NIEKY VAN VEGGEL [continued]: your questions and to make sure that everybody understandsyour questions and they can be interpreted in only one way.I found out that what makes perfect sense in my headquite often does not make perfect sense to students.And therefore, not doing pilot studiesor not doing them properly means that the actual outcomeof your research is going to be pretty useless.
NIEKY VAN VEGGEL [continued]: Tip two-- choose a suitable platform for your questionnairedelivery.In this case, we used online questionnaires,because it was convenient.I could have chosen telephone questionnaires or paperquestionnaires.But even within the realm of online questionnaires,there are so many options that it'sgoing to be important to choose something that works for you.
NIEKY VAN VEGGEL [continued]: There is no ideal platform every platformhas positives and negatives.And it makes sense to first look at whatever'savailable in your institution.And if you haven't got anything available,try to find a good, preferably free option.And I can highly recommend Google Forms.
NIEKY VAN VEGGEL [continued]: Tip three-- response rates.In order to make sure you get enough responses to havesomething meaningful to say about your population,it's important to remind your cohortson quite regular intervals to do your survey.My approach was to use both email remindersand verbal reminders at the start
NIEKY VAN VEGGEL [continued]: or at the end of lectures.And in this case, I did that for about three weeks--not because three weeks is ideal, but because three weekswas convenient for this research.And after three weeks, unfortunately,the semester ended, and the studentswere not there anymore.And therefore you lose any type of control or influence
NIEKY VAN VEGGEL [continued]: you have over those students, because e-mails are easilyignored.Tip four-- focus groups.Focus groups are very useful, but they're also very intense.There can be a lot of things happening at the same time.People can be talking at the same time.So it's important that when you chairor when you coach focus groups that you keep control overwhat happens.
NIEKY VAN VEGGEL [continued]: Try to record them-- either voice,or if your participants allow it, try the video record them.Because it can be quite difficult to allocatecertain pieces of text to certain members of the focusgroup.And transcription can be quite difficultif people talk over or through each other.And as a practical thing, make sure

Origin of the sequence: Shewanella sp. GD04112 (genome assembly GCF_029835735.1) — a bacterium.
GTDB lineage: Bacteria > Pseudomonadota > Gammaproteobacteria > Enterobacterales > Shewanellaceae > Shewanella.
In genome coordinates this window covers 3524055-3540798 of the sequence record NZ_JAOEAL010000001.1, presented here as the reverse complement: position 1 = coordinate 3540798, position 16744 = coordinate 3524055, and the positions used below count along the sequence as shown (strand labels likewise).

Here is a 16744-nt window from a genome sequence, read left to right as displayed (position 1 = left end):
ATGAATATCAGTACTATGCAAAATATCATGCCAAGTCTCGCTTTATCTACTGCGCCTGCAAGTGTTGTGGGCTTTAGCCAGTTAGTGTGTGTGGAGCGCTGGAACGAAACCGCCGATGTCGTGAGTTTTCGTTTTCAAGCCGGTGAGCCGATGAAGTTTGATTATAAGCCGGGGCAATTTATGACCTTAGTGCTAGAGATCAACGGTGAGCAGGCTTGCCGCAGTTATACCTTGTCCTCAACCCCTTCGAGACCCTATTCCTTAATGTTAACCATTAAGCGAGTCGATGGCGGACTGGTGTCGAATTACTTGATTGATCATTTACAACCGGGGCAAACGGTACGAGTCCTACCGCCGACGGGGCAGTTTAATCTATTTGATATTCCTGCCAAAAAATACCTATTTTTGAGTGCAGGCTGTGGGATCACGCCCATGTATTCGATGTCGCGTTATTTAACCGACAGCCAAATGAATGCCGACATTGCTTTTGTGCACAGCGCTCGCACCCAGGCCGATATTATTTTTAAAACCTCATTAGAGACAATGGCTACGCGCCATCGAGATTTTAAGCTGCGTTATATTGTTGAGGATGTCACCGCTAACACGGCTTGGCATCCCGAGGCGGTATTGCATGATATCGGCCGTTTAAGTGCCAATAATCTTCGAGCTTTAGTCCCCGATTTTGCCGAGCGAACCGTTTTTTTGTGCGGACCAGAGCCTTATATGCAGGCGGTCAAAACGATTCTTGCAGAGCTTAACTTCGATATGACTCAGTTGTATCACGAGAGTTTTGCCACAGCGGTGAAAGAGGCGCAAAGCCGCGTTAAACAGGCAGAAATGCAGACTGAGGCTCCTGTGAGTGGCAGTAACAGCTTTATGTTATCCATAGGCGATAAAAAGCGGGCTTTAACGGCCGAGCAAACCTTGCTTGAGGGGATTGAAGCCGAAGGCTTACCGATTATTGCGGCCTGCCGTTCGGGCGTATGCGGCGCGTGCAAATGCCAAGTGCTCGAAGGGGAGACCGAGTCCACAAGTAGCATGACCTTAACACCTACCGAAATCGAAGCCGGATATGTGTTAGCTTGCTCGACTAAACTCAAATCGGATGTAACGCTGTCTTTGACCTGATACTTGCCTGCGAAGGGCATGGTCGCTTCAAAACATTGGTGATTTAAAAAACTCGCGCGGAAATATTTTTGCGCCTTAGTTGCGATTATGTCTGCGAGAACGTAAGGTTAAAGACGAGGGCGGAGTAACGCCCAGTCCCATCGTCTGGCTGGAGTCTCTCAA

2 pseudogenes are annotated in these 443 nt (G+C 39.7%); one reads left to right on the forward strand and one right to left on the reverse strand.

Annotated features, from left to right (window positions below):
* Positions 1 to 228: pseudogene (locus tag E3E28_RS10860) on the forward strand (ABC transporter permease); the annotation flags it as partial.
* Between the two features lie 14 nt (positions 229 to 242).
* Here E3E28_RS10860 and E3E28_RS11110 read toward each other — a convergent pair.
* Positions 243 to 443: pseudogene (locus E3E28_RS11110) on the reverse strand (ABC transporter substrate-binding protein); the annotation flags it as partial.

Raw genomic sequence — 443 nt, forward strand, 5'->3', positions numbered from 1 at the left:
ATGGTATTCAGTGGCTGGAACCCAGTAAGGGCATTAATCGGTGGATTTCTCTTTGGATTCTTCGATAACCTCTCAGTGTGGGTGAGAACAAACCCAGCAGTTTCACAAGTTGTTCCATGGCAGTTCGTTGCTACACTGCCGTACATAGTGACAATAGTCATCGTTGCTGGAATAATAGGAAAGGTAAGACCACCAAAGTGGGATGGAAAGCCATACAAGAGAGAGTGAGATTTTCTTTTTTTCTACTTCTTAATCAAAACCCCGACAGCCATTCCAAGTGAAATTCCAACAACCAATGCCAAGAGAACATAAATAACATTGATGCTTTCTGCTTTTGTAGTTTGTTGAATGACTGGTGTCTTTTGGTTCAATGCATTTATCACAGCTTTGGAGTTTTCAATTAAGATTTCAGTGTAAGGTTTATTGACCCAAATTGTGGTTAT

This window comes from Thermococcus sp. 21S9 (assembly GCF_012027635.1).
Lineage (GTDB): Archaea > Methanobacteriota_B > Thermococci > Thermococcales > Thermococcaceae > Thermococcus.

NIEKY VAN VEGGEL [continued]: that the software that your recording device usesis accessible and that there are no things that you'llfind out afterwards.So for example, for this particular project,we used a voice recorder which happenedto have proprietary software thatwasn't available on Macintosh.And therefore we needed a Windows computer
NIEKY VAN VEGGEL [continued]: to transcribe it to make it available to us,which although not a problem, does cause delays.Tip five-- on your enrollment dataor your institutional data, it's a very rich and useful sourceof data on your student subject and on your cohort.However, when you ask for this data
NIEKY VAN VEGGEL [continued]: from the people that manage it, makesure you ask them specifically for things that you are after.And tell them in which format you want the data.Retrospectively, I was probably not entirely clearon how I wanted the data.And although I received the data in a very good formatand in a spreadsheet, I had quite a lot of work
NIEKY VAN VEGGEL [continued]: to make sure that the data was in a formatthat I could actually use easily and that could be importedinto statistical software packages,just because that was possibly not entirely clearto the staff that were extracting the datafrom the system for me.[Conclusion]Hopefully, you now have an idea of how
NIEKY VAN VEGGEL [continued]: to undertake similar projects where you combinequantitative data, qualitative data,and institutional and demographic datato evaluate research projects and evaluate interventions.There are, of course, many, many ways of doing similar projects.And each you can use has its own drawbacks
NIEKY VAN VEGGEL [continued]: and its own positives.But at least it's a start.And hopefully you will now also havean idea of where to find some moreinformation on these approaches shouldyou wish to find out more.[MUSIC PLAYING]
Publisher: SAGE Publications, Ltd.
Publication Year: 2018
Video Type:Case Study
Segment Num.: 1
Nieky van Veggel discusses his research using mixed methods. Veggel explains his research design, findings, and the lessons learned throughout his research.
Looks like you do not have access to this content.
Nieky van Veggel discusses his research using mixed methods. Veggel explains his research design, findings, and the lessons learned throughout his research.